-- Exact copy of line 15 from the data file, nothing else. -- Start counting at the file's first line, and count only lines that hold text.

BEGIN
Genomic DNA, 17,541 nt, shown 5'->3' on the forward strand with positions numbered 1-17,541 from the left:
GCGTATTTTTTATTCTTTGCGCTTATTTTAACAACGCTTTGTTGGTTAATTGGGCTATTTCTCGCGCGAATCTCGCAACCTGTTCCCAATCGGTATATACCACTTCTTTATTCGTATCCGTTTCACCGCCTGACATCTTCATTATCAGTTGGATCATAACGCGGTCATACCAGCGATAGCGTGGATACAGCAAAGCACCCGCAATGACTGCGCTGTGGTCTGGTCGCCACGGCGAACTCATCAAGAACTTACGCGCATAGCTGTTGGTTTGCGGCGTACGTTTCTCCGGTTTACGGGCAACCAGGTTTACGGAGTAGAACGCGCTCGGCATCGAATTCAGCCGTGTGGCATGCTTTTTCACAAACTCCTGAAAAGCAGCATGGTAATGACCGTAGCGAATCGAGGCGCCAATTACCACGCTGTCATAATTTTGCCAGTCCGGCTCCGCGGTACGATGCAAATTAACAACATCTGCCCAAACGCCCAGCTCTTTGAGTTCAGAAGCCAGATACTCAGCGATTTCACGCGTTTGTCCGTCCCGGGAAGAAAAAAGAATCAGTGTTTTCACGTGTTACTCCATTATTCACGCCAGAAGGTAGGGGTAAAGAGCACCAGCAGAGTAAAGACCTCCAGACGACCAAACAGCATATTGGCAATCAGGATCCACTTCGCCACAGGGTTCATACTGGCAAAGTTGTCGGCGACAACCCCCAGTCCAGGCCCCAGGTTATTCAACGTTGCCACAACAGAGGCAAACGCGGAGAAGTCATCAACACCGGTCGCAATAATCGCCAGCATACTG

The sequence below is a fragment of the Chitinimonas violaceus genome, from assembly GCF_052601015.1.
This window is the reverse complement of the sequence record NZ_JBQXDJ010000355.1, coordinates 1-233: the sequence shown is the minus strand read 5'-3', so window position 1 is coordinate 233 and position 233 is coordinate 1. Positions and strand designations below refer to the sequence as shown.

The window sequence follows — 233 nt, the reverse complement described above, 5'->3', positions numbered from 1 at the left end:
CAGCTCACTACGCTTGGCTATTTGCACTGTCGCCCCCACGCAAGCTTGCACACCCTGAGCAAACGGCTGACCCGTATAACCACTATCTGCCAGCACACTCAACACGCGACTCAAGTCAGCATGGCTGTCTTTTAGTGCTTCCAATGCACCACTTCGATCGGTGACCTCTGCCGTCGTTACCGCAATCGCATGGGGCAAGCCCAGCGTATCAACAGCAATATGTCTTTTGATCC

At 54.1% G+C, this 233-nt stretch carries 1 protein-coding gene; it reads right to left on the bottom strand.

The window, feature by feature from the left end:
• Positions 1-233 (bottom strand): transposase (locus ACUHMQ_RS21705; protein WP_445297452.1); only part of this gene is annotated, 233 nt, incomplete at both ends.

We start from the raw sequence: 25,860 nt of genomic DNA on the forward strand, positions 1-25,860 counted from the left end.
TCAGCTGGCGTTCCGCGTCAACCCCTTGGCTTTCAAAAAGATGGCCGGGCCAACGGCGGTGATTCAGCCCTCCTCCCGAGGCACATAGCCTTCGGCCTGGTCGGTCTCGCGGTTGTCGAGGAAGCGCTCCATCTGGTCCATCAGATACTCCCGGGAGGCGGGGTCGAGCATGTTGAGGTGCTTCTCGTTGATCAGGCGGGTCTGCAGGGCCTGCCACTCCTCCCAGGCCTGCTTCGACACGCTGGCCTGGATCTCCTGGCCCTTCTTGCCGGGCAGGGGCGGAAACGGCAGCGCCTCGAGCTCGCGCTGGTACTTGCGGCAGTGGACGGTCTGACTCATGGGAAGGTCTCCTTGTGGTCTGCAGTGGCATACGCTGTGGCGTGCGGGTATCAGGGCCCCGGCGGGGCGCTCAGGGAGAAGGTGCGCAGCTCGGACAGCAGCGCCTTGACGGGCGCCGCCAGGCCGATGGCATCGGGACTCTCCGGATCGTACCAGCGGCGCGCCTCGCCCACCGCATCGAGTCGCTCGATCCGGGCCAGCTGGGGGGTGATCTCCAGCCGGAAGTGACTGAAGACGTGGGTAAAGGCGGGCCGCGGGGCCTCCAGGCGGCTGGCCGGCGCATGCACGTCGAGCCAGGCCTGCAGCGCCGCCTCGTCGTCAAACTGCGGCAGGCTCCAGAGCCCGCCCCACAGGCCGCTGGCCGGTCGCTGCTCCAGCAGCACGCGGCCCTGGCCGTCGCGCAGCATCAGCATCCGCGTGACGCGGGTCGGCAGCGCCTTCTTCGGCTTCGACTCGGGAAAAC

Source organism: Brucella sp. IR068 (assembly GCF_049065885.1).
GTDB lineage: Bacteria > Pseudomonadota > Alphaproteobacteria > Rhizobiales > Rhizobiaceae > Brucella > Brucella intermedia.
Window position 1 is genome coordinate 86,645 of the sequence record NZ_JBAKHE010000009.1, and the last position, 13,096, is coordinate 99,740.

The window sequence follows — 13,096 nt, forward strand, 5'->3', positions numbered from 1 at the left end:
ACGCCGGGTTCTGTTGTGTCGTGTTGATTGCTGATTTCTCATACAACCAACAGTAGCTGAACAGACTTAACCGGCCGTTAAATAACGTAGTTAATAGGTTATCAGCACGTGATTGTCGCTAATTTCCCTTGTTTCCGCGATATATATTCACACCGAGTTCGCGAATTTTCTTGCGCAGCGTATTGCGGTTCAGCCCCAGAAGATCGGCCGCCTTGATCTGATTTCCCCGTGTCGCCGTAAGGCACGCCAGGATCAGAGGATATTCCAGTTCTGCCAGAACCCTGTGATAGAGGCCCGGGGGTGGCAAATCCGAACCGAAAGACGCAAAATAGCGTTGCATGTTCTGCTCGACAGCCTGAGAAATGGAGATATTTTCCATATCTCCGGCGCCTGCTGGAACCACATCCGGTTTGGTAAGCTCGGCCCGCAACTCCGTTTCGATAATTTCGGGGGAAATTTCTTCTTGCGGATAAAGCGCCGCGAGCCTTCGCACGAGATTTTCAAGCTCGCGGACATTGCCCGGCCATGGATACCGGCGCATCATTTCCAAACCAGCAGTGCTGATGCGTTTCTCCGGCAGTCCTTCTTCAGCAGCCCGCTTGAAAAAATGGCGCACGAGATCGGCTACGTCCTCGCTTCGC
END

The window sequence follows — 13,096 nt, forward strand, 5'->3', positions numbered from 1 at the left end: